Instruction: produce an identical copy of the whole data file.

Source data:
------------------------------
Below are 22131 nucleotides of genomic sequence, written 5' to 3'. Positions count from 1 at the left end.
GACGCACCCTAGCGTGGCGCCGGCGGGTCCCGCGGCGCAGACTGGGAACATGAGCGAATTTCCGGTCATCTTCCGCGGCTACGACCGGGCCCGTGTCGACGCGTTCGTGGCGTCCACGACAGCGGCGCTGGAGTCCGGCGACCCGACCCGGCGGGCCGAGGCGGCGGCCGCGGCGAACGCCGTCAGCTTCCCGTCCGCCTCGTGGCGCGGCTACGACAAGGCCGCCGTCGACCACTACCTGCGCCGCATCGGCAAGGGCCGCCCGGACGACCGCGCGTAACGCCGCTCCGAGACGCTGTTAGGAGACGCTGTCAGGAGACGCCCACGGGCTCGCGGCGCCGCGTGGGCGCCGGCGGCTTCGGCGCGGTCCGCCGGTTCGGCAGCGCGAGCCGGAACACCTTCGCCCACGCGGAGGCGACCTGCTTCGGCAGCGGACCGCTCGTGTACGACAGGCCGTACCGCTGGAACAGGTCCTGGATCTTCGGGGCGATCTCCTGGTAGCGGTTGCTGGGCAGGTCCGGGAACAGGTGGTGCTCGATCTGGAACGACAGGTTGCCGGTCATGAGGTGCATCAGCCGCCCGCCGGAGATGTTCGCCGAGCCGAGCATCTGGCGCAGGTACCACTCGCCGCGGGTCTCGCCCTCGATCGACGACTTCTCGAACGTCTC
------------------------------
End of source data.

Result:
Below are 22131 nucleotides of genomic sequence, written 5' to 3'. Positions count from 1 at the left end.
GACGCACCCTAGCGTGGCGCCGGCGGGTCCCGCGGCGCAGACTGGGAACATGAGCGAATTTCCGGTCATCTTCCGCGGCTACGACCGGGCCCGTGTCGACGCGTTCGTGGCGTCCACGACAGCGGCGCTGGAGTCCGGCGACCCGACCCGGCGGGCCGAGGCGGCGGCCGCGGCGAACGCCGTCAGCTTCCCGTCCGCCTCGTGGCGCGGCTACGACAAGGCCGCCGTCGACCACTACCTGCGCCGCATCGGCAAGGGCCGCCCGGACGACCGCGCGTAACGCCGCTCCGAGACGCTGTTAGGAGACGCTGTCAGGAGACGCCCACGGGCTCGCGGCGCCGCGTGGGCGCCGGCGGCTTCGGCGCGGTCCGCCGGTTCGGCAGCGCGAGCCGGAACACCTTCGCCCACGCGGAGGCGACCTGCTTCGGCAGCGGACCGCTCGTGTACGACAGGCCGTACCGCTGGAACAGGTCCTGGATCTTCGGGGCGATCTCCTGGTAGCGGTTGCTGGGCAGGTCCGGGAACAGGTGGTGCTCGATCTGGAACGACAGGTTGCCGGTCATGAGGTGCATCAGCCGCCCGCCGGAGATGTTCGCCGAGCCGAGCATCTGGCGCAGGTACCACTCGCCGCGGGTCTCGCCCTCGATCGACGACTTCTCGAACGTCTC